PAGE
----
Authorized capital – definition and meaning

Authorized capital is the most capital a company can legally have in the form of stocks (shares).  A company’s articles of incorporation state how much it may have. Shareholders sometimes vote to set this amount. The company can issue less than that amount, but not more.

Authorized capital does not equal the total value of the investment in a business; it equals the value of the shares.

We can also use the following terms with the same meaning: authorized share capital, authorized shares, authorized stock, nominal capital, or registered capital.

A business might not issue part of its authorized shares. Companies like to leave room for the future sale of additional shares. For example, you may want to raise capital later on for expansion. You can do this by issuing more shares. To change the number of authorized shares, the directors must get approval from the shareholders.

Authorized CapitalMost corporations do not sell their whole authorized capital.

Imagine your company, John Doe. Inc. has a factory that is working to capacity. In other words, you cannot raise production. The only way production can increase is by either expanding the current factory or building a new one.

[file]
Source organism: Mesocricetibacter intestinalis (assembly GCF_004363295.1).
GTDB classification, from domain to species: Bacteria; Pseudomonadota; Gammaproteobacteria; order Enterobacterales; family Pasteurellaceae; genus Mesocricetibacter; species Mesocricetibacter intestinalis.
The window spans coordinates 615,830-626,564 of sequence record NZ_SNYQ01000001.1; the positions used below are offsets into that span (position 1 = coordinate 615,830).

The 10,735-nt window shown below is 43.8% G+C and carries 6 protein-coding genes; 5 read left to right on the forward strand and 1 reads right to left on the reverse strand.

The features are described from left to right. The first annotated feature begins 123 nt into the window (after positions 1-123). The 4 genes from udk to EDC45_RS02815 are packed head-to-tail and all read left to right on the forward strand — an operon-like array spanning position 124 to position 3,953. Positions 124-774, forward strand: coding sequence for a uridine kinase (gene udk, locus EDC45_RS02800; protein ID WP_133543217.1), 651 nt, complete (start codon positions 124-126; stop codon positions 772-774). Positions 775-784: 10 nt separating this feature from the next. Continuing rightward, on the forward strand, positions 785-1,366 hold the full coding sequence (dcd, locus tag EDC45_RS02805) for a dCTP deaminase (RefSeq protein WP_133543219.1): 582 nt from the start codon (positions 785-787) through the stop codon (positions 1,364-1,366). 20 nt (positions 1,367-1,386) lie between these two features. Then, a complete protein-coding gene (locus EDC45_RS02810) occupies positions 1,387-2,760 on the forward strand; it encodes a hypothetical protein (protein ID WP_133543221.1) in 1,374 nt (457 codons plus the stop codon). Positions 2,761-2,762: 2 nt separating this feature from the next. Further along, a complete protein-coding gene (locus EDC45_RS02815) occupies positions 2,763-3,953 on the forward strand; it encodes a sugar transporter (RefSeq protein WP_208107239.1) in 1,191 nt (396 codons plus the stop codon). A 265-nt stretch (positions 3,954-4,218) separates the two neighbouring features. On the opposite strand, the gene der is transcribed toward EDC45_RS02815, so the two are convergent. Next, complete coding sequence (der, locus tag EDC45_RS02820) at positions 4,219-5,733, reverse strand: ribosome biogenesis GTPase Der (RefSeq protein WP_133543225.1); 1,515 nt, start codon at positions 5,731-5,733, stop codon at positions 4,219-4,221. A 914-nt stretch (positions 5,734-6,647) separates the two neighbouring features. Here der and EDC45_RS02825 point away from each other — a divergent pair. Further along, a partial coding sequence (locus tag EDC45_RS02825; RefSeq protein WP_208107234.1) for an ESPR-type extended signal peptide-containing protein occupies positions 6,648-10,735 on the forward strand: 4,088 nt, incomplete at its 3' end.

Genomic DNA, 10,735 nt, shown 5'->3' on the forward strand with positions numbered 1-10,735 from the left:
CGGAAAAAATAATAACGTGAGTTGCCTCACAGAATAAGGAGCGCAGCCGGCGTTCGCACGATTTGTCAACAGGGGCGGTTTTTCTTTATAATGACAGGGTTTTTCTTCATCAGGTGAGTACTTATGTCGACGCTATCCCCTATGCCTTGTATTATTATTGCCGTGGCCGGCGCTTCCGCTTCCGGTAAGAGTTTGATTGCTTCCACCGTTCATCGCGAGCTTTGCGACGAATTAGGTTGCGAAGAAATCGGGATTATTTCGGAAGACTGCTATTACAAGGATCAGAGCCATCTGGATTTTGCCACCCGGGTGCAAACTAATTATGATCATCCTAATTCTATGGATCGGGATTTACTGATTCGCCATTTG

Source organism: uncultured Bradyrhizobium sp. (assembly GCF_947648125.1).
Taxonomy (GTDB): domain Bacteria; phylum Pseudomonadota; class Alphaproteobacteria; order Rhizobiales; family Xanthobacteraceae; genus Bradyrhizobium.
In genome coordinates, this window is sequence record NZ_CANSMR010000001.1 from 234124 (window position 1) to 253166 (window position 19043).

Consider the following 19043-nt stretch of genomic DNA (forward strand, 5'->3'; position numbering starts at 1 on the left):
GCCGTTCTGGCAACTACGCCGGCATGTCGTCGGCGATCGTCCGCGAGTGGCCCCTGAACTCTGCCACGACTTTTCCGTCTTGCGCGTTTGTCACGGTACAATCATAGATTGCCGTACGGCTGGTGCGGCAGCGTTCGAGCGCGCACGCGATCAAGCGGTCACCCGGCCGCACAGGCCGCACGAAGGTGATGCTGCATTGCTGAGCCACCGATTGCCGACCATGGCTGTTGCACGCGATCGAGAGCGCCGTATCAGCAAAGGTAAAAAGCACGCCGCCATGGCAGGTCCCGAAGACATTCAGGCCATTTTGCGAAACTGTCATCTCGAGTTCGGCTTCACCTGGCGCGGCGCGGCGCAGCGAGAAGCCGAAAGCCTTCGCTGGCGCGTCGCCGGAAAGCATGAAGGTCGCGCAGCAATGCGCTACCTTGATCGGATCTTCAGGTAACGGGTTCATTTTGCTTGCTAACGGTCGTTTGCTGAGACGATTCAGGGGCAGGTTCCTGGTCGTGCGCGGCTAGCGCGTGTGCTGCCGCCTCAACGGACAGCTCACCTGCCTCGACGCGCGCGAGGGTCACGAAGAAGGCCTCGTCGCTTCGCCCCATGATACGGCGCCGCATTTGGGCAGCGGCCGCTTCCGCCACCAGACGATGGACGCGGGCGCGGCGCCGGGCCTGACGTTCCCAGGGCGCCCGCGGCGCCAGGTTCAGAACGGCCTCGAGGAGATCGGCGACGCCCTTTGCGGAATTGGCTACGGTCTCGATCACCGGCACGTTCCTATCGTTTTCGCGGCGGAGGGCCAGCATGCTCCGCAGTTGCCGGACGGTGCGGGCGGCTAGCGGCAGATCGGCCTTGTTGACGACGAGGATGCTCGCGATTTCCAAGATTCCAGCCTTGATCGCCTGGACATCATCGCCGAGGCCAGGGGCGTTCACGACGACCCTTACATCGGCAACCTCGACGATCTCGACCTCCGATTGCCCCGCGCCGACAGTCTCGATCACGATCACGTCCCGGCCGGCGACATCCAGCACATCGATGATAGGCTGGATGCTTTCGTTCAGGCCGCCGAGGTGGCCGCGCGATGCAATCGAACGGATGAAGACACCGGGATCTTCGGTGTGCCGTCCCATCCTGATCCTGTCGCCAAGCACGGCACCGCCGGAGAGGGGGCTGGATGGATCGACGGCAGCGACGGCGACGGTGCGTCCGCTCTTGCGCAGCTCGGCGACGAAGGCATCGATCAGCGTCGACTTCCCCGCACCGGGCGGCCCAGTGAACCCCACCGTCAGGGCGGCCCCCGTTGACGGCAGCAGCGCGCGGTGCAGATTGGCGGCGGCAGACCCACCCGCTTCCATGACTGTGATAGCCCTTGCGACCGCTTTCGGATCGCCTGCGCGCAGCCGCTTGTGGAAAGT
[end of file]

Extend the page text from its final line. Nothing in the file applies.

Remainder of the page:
However, John Doe does not have enough money for expansion. You still have 2,000 shares that the company can but has not issued yet. If you sell them at $500 each, you could raise one million dollars.

If you sell the shares you will be able to build a new factory. This means that John Doe’s production can increase significantly. In fact, you could double your production capacity with the new plant.

The concept of authorized shares was abolished in the United Kingdom under the Companies Act 2006.

Authorized capital contrasts with paid-up capital or outstanding shares, which is the amount of capital the company actually issues and has received payment from selling its shares.



Stock exchanges around the world may require that listed companies have a minim amount of authorized shares. The London Stock Exchange, for example, says a PLC (public limited company) must have a minimum of £50,000 of authorized share capital. A PLC is a British company whose share price appears on a stock exchange.

In most cases, the capital will be in the form of shares. However, we sometimes class the provision of money (cash) up to a certain amount as authorized capital.

According to the Financial Times Lexicon, authorized capital is:

“The largest amount of capital a company is allowed to have in the form of shares.”

Video – What is authorized capital

This video explains what authorized capital is, as well as how it differs from total investment in a company.